A few months ago I wrote about an ACEO swap that I had decided to
participate it. I was teamed with a fellow from Flower Mound, Texas and
we had to decide on a theme for our swap. Since it was the middle of
Winter, we decided on "Winter" as out theme. I know - not all that
original, but it gave us some common ground to work with.
It was exciting to wait for my swap card to come. The fellow I was
teamed with is a portrait artist. He works in acrylics, watercolors and
colored pencils. When my card arrived, it thrilled me to pieces.
If you would like to see all of the cards that were swapped, check out this blog -
Monday, March 18, 2013
Monday, March 4, 2013
|Grand Canyon National Park|
Over the holiday break I had the privilege of visiting a number of the canyons and parks in northern Arizona and southern Utah. The list included the wonders of the Grand Canyon, Bryce Canyon and Zion National Park.
|Bryce Canyon National Park|
|Zion National Park|
Thankfully I had a large storage card for my camera, because over the course of the week I took over one thousand pictures. Amazing as the sights at these three parks were, and they were truly incredible, the place I took the most pictures in the shortest span of time was not any of these three. That distinction belongs to Lower Antelope Canyon. Indeed, my visit there may have been one of the most amazing single hours of my life.
Lower Antelope Canyon is part of a slot canyon system located near Page, AZ, on Navajo lands. Also called "the corkscrew," in the Navajo language it is called Hasdestwazi, which means "spiral rock arches." Its sister Upper Antelope Canyon, located a short distance to the south, is called "the crack." The Navajo name, Tse' bighanilini, means "the place where water runs through rocks," and here you find the origin of these amazing landforms. In this desert land storms frequently cause flash floods. Over time the raging waters have eroded the soft sandstone of the region, leaving amazing rock formations below the surface. The slots in the ceiling of the canyons allow the sunlight to enter and illuminate the formations in breathtaking contrasts and shadows.
From what I have read, Upper Antelope Canyon is more frequently visited, and is much more accessible than the Lower canyon. The floor of the Upper canyon is wide, and visitors can walk right into the formations without an elevation change. But in researching for the trip, I also read that, while more strenuous, some consider the Lower canyon's rock formations even more stunning. Always up for a challenge, we opted for the Lower canyon tour, and dutifully printed out the map from Ken's Guided Tour to direct us.
The approach to the "entrance" of the tour was a bit dubious. An unmarked drive off a narrow paved side road led to a gravel parking lot with a few portapotties lining one side. A few Navajo men sat in a small shack, while a handful of visitors huddled against the chill along a split rail fence. But the attendant at the booth was friendly while collecting our tour fees and having us sign an attendance form (presumably to be able to identify who was in the canyon in the case of us being swept away by a flash flood). He also gave us information about the Upper canyon tour, in case wanted to see that one after we were done, with a clear bit of friendly rivalry about the "competition" thrown in.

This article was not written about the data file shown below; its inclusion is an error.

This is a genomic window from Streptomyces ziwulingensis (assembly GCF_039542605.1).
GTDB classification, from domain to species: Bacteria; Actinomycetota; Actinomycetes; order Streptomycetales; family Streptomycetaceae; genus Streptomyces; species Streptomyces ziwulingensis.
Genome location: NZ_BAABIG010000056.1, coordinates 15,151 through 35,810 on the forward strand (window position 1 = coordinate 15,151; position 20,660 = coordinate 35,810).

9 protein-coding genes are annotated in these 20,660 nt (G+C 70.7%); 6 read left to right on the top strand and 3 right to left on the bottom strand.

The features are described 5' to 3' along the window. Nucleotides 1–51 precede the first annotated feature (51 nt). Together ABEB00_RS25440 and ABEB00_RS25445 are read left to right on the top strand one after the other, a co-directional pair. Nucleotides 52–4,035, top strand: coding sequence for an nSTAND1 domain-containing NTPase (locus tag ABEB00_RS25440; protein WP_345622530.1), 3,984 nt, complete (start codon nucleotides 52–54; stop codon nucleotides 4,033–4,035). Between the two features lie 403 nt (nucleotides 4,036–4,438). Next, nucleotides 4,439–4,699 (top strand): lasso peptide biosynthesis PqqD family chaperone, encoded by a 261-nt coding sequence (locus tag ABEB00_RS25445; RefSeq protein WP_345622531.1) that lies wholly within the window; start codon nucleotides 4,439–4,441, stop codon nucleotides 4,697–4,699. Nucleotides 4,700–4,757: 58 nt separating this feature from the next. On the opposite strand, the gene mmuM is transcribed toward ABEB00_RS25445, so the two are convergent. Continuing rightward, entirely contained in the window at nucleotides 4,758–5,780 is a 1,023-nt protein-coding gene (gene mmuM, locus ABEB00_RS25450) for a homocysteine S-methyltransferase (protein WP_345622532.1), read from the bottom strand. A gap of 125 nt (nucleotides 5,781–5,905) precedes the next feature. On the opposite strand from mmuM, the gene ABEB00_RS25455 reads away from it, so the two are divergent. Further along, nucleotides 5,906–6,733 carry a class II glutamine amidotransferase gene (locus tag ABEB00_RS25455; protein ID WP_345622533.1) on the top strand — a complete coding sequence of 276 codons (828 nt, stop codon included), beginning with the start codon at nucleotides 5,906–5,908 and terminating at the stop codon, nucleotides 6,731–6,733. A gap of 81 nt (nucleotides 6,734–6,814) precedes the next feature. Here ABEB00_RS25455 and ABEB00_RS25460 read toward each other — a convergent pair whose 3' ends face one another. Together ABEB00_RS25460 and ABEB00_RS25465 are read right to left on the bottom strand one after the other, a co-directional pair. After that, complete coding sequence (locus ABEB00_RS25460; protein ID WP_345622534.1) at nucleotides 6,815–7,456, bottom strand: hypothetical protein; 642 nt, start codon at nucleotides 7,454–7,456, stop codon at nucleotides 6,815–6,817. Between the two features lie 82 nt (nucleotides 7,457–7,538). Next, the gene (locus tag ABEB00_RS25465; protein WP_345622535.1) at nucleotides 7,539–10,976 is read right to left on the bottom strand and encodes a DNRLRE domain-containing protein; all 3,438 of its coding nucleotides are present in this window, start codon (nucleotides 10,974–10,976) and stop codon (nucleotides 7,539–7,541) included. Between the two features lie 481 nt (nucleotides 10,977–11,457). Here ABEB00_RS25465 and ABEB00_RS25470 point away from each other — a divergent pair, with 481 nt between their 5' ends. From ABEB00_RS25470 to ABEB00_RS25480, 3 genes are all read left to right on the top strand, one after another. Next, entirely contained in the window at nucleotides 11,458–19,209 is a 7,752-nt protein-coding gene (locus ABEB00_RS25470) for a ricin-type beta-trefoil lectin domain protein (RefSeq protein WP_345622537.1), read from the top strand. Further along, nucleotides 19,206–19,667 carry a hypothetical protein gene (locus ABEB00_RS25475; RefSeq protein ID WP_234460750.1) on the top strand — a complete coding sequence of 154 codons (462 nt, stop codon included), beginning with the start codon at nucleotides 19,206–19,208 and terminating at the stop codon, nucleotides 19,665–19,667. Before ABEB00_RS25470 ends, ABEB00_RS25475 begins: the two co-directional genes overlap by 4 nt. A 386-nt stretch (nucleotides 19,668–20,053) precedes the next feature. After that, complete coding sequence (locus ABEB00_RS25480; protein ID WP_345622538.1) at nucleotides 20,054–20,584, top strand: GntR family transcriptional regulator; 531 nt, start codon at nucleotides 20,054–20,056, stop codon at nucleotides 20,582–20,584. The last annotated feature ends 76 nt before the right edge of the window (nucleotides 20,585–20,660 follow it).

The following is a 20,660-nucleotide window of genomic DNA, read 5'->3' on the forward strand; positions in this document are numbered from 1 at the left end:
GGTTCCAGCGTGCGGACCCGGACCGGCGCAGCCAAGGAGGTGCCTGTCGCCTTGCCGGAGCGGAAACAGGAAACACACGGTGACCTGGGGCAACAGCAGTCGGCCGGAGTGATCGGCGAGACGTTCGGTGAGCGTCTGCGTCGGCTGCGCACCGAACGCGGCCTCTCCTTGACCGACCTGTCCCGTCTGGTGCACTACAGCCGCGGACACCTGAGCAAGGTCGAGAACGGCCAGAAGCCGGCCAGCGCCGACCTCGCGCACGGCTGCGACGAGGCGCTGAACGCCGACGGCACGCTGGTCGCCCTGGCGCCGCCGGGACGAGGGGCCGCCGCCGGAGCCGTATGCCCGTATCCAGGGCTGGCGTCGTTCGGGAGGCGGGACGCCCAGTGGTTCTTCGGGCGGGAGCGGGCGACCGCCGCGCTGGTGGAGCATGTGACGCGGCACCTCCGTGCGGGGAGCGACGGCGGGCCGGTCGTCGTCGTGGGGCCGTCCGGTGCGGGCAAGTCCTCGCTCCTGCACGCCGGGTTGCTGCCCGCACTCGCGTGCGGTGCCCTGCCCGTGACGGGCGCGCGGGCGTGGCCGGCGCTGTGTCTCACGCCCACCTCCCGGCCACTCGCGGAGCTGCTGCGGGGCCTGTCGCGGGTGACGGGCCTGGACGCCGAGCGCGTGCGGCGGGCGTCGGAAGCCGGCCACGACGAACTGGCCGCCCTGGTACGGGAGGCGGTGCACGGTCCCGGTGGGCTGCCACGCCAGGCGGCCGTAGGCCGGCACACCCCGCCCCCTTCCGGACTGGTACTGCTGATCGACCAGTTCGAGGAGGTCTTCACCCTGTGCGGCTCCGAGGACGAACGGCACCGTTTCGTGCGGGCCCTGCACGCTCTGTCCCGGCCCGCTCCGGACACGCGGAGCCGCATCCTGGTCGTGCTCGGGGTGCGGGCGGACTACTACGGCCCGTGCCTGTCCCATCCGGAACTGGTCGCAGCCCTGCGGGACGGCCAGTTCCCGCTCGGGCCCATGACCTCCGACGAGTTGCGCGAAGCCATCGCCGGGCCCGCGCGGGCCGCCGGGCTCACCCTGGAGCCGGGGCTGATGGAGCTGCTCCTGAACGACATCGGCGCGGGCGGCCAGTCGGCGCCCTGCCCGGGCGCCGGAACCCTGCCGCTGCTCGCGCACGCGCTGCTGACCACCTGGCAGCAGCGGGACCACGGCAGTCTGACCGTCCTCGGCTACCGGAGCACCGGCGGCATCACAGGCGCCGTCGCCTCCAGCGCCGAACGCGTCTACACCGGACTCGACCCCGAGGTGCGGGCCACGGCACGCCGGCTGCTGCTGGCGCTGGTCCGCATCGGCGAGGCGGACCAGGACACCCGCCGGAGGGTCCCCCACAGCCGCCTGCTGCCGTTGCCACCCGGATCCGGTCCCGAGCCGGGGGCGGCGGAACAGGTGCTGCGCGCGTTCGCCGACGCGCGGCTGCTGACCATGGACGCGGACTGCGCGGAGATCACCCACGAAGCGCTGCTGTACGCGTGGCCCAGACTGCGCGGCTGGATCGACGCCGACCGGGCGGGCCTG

|Entrance to Lower Antelope Canyon|
At the bottom we finally had a chance to see what we had gotten ourselves into. And the amazement began.
Sculptures of rock, swirls and ripples and points and waves.
Interplays of light and shadow.
Shades of browns and oranges and purples.
At times light from the near-noon sun would be visible through the crack in the ceiling of the canyon.
As we walked, the width of the canyon would vary, sometimes opening into a decent sized room that could hold 10-20 people, other times narrowing to a few feet at most. The path often was only the width of your foot, forming a curving inverse balance beam of sorts. At times more ladders were necessary- some only a few steps, some more than a story in height.
But around every curve and bend there was more- yet another formation that made you stop in your tracks. It was interesting to see how a single formation changed as you walked around it, seeing different angles.
It was also interesting to see how my husband's camera and mine caught the light differently, yielding different pictures of the same scene. At both canyons, photographer passes are available for those with SLR cameras wanting to spend more time (two hours instead of one) in the canyon in order to photograph in more detail. Lacking a SLR camera and the extra time, the standard tour gave plenty of time for us to snap pictures as we walked, and to stop and just look. The tendency is to succumb to the lure of the perfect photo, seeing everything through the viewfinder. But what a shame it would be to get the perfect picture and never have seen it truly with your own eyes. And so I forced myself at times to put the camera down and just look at the surreal beauty that surrounded me.
We reached the end of the trail- the canyon continued but, alas, the path did not and the ladders beckoned upward.
Our hour was up, and it was time to return to the surface. Into the sun we climbed, squinting after the sheltered light at the bottom, and followed the path of stacked stones across the rippled rock back to the parking lot. And it was not without a bit of reticence that we climbed back into the car to continue our trip to more varied and stunning sights.